The Janus face of Bartonella quintana recognition by Toll-like receptors (TLRs): a review.
until further notice
SourceEuropean Cytokine Network, 19, 3, (2008), pp. 113-118
Article / Letter to editor
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European Cytokine Network
SubjectDCN 1: Perception and Action; N4i 1: Pathogenesis and modulation of inflammation; N4i 2: Invasive mycoses and compromised host; N4i 4: Auto-immunity, transplantation and immunotherapy; NCMLS 1: Immunity, infection and tissue repair; NCMLS 1: Infection and autoimmunity; UMCN 4.1: Microbial pathogenesis and host defense; UMCN 4.2: Chronic inflammation and autoimmunity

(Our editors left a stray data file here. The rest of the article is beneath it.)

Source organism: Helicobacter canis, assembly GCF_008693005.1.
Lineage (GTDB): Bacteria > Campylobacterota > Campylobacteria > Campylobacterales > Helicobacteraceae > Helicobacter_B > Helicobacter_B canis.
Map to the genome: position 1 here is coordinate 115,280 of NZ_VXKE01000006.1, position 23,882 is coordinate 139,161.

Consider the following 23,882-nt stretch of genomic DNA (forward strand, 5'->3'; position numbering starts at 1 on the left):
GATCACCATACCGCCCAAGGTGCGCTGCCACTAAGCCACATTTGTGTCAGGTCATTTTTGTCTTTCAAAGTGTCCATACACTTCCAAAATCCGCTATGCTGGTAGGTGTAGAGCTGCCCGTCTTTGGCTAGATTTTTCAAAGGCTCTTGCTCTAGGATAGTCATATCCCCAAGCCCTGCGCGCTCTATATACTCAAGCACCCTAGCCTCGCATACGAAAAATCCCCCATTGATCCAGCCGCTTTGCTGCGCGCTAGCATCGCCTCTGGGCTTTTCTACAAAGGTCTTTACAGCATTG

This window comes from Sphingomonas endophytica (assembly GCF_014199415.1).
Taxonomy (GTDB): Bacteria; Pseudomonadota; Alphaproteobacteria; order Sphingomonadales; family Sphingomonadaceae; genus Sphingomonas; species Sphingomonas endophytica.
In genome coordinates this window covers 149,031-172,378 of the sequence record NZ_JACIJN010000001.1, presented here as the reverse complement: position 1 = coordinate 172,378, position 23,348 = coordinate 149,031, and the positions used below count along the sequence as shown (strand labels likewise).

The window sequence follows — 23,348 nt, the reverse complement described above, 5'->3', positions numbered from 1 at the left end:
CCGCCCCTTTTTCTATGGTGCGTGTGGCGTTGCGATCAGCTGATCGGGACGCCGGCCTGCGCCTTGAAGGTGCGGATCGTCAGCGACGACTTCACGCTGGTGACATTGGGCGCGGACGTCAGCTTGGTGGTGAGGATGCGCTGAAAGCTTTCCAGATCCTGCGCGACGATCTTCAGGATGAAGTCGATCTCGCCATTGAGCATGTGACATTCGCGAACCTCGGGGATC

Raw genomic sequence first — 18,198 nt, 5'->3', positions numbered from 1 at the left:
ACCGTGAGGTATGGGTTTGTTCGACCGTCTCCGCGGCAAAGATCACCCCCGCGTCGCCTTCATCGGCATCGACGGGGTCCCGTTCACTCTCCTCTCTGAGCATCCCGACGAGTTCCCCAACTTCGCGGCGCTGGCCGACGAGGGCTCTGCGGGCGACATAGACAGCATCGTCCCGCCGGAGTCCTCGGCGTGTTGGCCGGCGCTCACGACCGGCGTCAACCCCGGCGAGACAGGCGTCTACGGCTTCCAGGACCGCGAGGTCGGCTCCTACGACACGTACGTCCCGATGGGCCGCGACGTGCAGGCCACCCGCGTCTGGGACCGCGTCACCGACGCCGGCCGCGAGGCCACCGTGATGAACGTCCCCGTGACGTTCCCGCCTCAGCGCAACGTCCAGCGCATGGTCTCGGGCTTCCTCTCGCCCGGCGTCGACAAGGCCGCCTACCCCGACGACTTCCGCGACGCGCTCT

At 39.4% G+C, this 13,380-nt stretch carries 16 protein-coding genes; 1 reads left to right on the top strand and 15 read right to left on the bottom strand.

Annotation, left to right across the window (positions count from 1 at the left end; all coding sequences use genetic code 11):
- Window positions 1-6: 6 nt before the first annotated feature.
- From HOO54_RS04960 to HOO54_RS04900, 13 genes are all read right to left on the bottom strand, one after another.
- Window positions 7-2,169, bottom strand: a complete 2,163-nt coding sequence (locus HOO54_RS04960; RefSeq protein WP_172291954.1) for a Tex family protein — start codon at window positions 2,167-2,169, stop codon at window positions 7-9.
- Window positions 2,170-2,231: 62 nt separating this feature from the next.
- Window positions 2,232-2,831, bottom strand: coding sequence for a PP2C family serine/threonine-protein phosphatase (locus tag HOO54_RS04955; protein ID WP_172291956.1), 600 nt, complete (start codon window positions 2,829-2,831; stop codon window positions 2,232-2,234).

Bartonella quintana (B. quintana) is a facultative, intracellular bacterium, which causes trench fever, chronic bacteraemia and bacillary angiomatosis. Little is known about the recognition of B. quintana by the innate immune system. In this review, we address the impact of Toll-like receptors (TLRs) on the recognition of B. quintana and the activation of the host defense. When experimental models using human mononuclear cells, transfected CHO cells, or TLR2-/- and TLR4-/- mice were used, differential effects of TLR2 and TLR4 have been observed. B. quintana micro-organisms stimulated cytokine production through TLR2-mediated signals, whereas no role for TLR4 in the recognition of this pathogen was observed. When single, water-phenol extraction was performed, B. quintana LPS, stimulated cytokine production in a TLR2-dependent manner. However, when double extraction was performed in order to generate highly purified LPS, B. quintana LPS entirely lost its capacity to stimulate cytokines, demonstrating that non-LPS components of B. quintana are responsible for the recognition through TLR2. Moreover, B. quintana LPS was shown to be a potent antagonist of Toll-like receptor 4 (TLR4). In conclusion, B. quintana is an inducer of cytokines through TLR2-, but not TLR4-, dependent mechanisms. This stimulation is induced by bacterial components other than lipopolysaccharide. B. quintana LPS is a naturally occurring antagonist of Toll-like receptor 4 (TLR4). In view of the role played by TLR4 in inflammation, B. quintana LPS may be useful as an anti-TLR4 agent with therapeutic potential in both infections and autoimmune inflammation.
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